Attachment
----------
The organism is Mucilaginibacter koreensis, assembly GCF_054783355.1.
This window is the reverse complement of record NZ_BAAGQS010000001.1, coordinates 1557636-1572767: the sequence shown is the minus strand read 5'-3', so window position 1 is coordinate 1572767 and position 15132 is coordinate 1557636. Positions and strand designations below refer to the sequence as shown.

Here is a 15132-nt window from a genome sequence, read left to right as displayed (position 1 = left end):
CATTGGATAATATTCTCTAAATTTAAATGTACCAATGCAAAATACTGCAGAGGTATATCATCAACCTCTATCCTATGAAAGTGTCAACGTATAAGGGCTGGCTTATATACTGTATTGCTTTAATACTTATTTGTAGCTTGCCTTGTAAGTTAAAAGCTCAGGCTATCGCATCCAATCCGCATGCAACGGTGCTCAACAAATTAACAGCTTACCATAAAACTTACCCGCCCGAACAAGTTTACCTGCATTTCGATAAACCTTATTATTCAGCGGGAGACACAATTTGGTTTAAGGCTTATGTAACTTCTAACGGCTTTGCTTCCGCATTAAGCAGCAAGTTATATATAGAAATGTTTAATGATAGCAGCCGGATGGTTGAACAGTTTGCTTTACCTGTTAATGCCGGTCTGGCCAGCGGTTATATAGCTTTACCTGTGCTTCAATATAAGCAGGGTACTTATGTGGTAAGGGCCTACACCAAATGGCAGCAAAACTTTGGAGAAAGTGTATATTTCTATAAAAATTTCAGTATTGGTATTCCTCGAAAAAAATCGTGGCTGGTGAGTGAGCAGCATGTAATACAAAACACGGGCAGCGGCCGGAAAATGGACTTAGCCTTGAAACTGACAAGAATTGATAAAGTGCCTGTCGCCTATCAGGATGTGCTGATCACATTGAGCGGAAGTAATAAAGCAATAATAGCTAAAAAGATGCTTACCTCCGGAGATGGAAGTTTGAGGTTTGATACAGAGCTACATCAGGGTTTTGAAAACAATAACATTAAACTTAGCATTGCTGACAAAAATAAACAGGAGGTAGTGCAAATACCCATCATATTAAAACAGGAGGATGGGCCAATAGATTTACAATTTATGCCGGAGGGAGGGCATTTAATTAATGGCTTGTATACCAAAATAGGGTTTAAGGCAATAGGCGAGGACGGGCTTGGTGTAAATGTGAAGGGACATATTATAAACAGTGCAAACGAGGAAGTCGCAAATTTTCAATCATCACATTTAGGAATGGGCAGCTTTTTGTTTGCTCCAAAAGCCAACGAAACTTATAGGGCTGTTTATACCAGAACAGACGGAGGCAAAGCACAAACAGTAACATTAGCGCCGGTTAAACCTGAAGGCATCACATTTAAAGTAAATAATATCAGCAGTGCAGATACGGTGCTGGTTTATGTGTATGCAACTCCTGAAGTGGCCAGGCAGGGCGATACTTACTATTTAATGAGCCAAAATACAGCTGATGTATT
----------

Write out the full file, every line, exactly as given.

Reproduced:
The organism is Mucilaginibacter koreensis, assembly GCF_054783355.1.
This window is the reverse complement of record NZ_BAAGQS010000001.1, coordinates 1557636-1572767: the sequence shown is the minus strand read 5'-3', so window position 1 is coordinate 1572767 and position 15132 is coordinate 1557636. Positions and strand designations below refer to the sequence as shown.

Here is a 15132-nt window from a genome sequence, read left to right as displayed (position 1 = left end):
CATTGGATAATATTCTCTAAATTTAAATGTACCAATGCAAAATACTGCAGAGGTATATCATCAACCTCTATCCTATGAAAGTGTCAACGTATAAGGGCTGGCTTATATACTGTATTGCTTTAATACTTATTTGTAGCTTGCCTTGTAAGTTAAAAGCTCAGGCTATCGCATCCAATCCGCATGCAACGGTGCTCAACAAATTAACAGCTTACCATAAAACTTACCCGCCCGAACAAGTTTACCTGCATTTCGATAAACCTTATTATTCAGCGGGAGACACAATTTGGTTTAAGGCTTATGTAACTTCTAACGGCTTTGCTTCCGCATTAAGCAGCAAGTTATATATAGAAATGTTTAATGATAGCAGCCGGATGGTTGAACAGTTTGCTTTACCTGTTAATGCCGGTCTGGCCAGCGGTTATATAGCTTTACCTGTGCTTCAATATAAGCAGGGTACTTATGTGGTAAGGGCCTACACCAAATGGCAGCAAAACTTTGGAGAAAGTGTATATTTCTATAAAAATTTCAGTATTGGTATTCCTCGAAAAAAATCGTGGCTGGTGAGTGAGCAGCATGTAATACAAAACACGGGCAGCGGCCGGAAAATGGACTTAGCCTTGAAACTGACAAGAATTGATAAAGTGCCTGTCGCCTATCAGGATGTGCTGATCACATTGAGCGGAAGTAATAAAGCAATAATAGCTAAAAAGATGCTTACCTCCGGAGATGGAAGTTTGAGGTTTGATACAGAGCTACATCAGGGTTTTGAAAACAATAACATTAAACTTAGCATTGCTGACAAAAATAAACAGGAGGTAGTGCAAATACCCATCATATTAAAACAGGAGGATGGGCCAATAGATTTACAATTTATGCCGGAGGGAGGGCATTTAATTAATGGCTTGTATACCAAAATAGGGTTTAAGGCAATAGGCGAGGACGGGCTTGGTGTAAATGTGAAGGGACATATTATAAACAGTGCAAACGAGGAAGTCGCAAATTTTCAATCATCACATTTAGGAATGGGCAGCTTTTTGTTTGCTCCAAAAGCCAACGAAACTTATAGGGCTGTTTATACCAGAACAGACGGAGGCAAAGCACAAACAGTAACATTAGCGCCGGTTAAACCTGAAGGCATCACATTTAAAGTAAATAATATCAGCAGTGCAGATACGGTGCTGGTTTATGTGTATGCAACTCCTGAAGTGGCCAGGCAGGGCGATACTTACTATTTAATGAGCCAAAATACAGCTGATGTATT